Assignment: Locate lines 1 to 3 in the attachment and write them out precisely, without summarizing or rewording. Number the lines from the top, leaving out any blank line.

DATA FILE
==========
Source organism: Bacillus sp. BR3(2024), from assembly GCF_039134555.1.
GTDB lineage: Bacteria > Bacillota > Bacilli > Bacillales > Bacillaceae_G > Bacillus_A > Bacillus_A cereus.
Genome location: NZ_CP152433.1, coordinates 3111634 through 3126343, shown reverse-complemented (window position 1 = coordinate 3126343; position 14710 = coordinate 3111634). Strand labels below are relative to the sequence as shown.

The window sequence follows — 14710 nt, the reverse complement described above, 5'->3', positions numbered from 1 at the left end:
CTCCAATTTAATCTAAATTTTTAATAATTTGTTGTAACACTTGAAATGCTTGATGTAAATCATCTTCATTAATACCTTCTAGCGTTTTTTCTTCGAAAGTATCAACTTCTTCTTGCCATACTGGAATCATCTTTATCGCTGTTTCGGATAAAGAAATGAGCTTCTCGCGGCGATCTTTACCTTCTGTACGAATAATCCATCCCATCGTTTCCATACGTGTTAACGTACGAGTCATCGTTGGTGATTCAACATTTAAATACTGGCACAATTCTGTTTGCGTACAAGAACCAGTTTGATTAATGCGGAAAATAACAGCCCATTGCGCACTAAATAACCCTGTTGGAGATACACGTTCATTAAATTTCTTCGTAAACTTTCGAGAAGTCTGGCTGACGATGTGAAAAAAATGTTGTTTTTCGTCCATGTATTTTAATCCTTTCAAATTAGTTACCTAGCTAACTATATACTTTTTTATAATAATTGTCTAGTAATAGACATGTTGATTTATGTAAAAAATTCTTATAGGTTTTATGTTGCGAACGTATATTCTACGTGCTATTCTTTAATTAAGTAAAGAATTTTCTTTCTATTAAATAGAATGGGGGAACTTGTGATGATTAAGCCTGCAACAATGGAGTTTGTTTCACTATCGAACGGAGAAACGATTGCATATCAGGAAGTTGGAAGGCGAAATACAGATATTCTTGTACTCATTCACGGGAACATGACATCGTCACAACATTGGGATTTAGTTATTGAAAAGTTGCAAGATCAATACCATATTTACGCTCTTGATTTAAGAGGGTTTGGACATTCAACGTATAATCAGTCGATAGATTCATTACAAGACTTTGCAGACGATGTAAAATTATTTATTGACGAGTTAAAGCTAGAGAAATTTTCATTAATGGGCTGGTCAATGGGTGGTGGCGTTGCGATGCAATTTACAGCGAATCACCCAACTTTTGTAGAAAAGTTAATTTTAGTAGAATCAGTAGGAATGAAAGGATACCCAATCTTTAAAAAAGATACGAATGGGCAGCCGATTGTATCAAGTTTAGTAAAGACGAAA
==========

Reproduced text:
Source organism: Bacillus sp. BR3(2024), from assembly GCF_039134555.1.
GTDB lineage: Bacteria > Bacillota > Bacilli > Bacillales > Bacillaceae_G > Bacillus_A > Bacillus_A cereus.
Genome location: NZ_CP152433.1, coordinates 3111634 through 3126343, shown reverse-complemented (window position 1 = coordinate 3126343; position 14710 = coordinate 3111634). Strand labels below are relative to the sequence as shown.